Frame Relay


    Frame relay is an evolution of V.120 and provides similar capabilities to X.25, but in a considerably streamlined form, thus facilitating higher data rates. Simplifications employed by frame relay include: use of two protocol layers (as opposed to three in X.25), end-to-end (as opposed to node-to-node) error control and flow control, and use of a separate logical connection for control signaling. The main argument in support of frame relay is the fact that ISDN utilizes highly reliable transmission media (e.g., optical fiber) which do not justify the high overheads of X.25. Like X.25 and V.120, frame relay supports the multiplexing of multiple logical connection over the same B or H channel. Unlike V.120, it does not requires these connections to be between the same two end-users.

    As with ISDN, frame relay uses I.430 or I.431 for its physical layer. The data link layer is sublayered. The core functions of Q.922 (an enhanced version of LAPD) are used for end-to-end link control. These are essentially the same as LAP-D, except that they also include congestion control functions. At the UNI, the whole of Q.922 (including error control and flow control functions) is used for the reliable transfer of Q.931 messages.

    End-user access to the network is always via a frame handler. The frame handler may be an integrated component of the local exchange or a completely separate node in the network. A B or H channel end-user connection to a frame handler is established by exchanging Q.931 messages over the D channel. Multiple logical frame relay connections may then be established over this connection. Frame relay uses a frame structure very similar to that of V.120, except that there is no control field. Consequently, there are no control frames, which means that functions such as inband signaling, flow control, and error control are not supported. Error handling is limited to checking the FCS of a frame and discarding it if it is incorrect.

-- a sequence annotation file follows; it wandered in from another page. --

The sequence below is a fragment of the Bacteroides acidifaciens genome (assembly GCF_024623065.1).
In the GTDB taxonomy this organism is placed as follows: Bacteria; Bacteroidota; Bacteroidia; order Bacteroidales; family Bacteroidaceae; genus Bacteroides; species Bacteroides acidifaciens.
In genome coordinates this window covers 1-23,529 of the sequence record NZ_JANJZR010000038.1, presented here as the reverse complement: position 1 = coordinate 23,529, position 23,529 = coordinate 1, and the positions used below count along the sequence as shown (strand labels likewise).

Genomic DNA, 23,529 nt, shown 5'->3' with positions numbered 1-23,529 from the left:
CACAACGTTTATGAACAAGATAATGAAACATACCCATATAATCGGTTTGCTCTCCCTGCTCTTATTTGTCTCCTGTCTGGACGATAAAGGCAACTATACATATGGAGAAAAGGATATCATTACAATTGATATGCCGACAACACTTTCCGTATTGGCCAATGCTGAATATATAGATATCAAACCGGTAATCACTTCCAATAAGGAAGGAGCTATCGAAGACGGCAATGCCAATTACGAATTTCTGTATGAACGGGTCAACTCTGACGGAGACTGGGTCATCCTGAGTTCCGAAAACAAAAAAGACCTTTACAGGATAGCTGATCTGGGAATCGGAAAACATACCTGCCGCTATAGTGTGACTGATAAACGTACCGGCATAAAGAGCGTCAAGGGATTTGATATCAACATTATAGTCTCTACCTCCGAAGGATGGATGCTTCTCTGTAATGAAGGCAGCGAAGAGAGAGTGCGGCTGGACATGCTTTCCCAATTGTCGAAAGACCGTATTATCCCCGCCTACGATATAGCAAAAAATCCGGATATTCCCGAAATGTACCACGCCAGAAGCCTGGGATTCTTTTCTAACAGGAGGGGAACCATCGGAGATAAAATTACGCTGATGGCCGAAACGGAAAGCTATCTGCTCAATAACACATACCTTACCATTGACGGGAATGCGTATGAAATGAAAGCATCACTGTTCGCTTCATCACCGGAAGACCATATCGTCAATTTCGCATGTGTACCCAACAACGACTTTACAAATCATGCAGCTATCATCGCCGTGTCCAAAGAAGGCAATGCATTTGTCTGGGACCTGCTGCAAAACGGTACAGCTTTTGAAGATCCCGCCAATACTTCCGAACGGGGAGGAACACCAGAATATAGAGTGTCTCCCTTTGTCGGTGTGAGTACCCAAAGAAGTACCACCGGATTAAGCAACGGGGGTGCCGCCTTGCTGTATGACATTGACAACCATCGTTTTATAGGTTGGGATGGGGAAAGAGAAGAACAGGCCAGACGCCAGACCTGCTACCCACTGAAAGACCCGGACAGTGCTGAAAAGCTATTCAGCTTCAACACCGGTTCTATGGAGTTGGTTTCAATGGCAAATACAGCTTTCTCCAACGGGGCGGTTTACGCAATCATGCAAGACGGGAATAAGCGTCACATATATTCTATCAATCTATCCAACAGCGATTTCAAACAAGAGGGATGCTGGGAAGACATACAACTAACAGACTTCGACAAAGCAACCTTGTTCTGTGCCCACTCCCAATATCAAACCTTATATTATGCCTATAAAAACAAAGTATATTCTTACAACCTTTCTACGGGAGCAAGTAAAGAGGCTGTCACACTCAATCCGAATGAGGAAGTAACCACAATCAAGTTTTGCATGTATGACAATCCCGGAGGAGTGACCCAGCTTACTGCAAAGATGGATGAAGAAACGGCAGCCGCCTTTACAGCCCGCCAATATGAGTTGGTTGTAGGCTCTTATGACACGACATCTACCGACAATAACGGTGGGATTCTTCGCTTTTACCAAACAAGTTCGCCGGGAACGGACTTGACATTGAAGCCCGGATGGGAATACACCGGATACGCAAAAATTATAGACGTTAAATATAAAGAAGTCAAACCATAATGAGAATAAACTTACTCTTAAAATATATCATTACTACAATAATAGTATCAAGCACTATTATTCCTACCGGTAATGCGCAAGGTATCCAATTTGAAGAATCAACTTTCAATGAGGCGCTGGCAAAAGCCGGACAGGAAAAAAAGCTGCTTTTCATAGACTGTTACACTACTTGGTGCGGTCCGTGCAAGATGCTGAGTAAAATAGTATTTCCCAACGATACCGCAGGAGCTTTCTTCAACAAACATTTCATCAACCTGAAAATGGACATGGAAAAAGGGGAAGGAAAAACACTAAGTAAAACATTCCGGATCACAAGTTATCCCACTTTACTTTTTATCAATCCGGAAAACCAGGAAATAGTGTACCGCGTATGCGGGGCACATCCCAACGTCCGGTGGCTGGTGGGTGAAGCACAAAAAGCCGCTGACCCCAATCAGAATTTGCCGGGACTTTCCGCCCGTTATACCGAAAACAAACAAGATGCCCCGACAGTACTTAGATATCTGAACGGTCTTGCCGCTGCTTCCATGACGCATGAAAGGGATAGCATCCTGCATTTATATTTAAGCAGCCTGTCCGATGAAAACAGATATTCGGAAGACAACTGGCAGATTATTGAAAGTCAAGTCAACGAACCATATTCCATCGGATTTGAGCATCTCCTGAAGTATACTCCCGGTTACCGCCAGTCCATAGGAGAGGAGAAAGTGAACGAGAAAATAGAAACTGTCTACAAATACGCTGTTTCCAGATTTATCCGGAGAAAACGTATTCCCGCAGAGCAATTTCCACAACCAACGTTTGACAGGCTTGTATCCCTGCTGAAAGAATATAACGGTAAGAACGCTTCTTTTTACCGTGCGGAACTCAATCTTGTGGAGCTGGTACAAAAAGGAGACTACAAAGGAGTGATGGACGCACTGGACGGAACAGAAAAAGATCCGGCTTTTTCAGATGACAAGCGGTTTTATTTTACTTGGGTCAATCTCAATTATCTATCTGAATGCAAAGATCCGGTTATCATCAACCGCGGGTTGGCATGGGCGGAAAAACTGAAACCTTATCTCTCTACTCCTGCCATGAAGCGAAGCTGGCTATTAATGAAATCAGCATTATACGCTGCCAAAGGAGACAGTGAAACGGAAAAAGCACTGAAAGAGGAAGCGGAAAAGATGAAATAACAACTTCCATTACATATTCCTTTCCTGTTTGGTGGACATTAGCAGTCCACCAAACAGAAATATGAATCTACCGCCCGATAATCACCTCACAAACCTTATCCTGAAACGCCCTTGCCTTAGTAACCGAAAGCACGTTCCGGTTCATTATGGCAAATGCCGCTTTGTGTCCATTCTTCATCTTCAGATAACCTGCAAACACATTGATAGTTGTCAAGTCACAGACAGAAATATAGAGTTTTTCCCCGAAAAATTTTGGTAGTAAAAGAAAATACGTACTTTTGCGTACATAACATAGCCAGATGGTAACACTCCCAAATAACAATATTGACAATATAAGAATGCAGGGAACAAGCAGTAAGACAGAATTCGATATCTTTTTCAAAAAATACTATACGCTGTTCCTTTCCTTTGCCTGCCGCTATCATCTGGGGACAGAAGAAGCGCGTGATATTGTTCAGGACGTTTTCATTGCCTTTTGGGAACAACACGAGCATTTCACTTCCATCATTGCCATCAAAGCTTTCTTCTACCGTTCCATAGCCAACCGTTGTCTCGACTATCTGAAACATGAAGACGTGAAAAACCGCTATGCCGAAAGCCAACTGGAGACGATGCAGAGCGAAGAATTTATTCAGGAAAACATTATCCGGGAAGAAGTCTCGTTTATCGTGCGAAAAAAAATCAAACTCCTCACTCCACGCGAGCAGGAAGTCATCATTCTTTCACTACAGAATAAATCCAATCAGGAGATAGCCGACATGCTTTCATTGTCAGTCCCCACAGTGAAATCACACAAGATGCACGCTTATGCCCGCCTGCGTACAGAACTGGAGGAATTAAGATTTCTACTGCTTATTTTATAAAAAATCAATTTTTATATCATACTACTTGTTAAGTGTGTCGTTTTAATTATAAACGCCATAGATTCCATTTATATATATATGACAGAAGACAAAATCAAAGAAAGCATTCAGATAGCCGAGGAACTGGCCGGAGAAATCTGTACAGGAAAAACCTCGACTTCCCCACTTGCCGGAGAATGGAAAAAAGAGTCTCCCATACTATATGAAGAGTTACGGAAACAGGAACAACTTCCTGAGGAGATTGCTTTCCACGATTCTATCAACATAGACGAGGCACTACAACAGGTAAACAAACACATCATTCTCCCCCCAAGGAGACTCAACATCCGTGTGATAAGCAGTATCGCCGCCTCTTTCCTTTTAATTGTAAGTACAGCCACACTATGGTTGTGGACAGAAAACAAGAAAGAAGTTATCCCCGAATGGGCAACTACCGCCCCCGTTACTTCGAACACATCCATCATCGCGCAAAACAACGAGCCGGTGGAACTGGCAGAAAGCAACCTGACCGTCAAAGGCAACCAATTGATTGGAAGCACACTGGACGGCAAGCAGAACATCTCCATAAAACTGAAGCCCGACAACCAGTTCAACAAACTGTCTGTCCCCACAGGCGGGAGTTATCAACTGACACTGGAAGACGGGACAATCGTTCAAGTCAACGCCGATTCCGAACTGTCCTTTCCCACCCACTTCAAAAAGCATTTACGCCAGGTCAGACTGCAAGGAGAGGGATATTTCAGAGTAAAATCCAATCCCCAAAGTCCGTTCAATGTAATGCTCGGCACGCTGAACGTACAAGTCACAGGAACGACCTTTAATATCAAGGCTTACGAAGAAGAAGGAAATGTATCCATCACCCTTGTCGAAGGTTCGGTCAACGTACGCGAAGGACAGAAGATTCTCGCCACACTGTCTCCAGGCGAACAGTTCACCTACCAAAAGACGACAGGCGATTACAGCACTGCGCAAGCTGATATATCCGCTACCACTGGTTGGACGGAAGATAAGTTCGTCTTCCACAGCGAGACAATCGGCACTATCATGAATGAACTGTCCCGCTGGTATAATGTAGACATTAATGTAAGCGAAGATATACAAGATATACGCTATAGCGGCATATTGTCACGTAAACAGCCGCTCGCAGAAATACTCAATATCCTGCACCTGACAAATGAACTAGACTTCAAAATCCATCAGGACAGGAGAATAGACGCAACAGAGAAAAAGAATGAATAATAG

Given that the role of frames in a frame relay network is similar to packets in a pcaket-switched network, some means of congestion control is needed to ensure adequate performance. Because a frame relay network has no means of flow control, it cannot assume full responsibility for congestion control. Instead, this is jointly handled by the user and the network. Two forms of signaling are provided to facilitate this: explicit signaling and implicit signaling.

    Explicit signaling is based on two bits in the frame address field. These bits may be set by the frame handlers in the network in order to communicate congestion information to the user. The Backward Explicit Congestion Notification (BECN) bit serves as a warning to the user that frames transmitted by the user in the opposite direction to this frame may experience congestion situations. The user can respond to this by simply reducing the frame transmission rate. The Forward Explicit Congestion Notification (FECN) bit warns the user of congestion in the same direction as the frame itself. To respond to this, the user can submit a request (via Q.922) to its peer user to reduce its frame transmission rate.

    Implicit signaling involves the user detecting that the network has discarded a frame due to congestion. In response, the user can reduce its transmission rate. An additional bit in the address field of a frame, called Discard Eligibility (DE), can be set by the user to indicate to the network that when discarding frames due to congestion, preference should be given to this frame.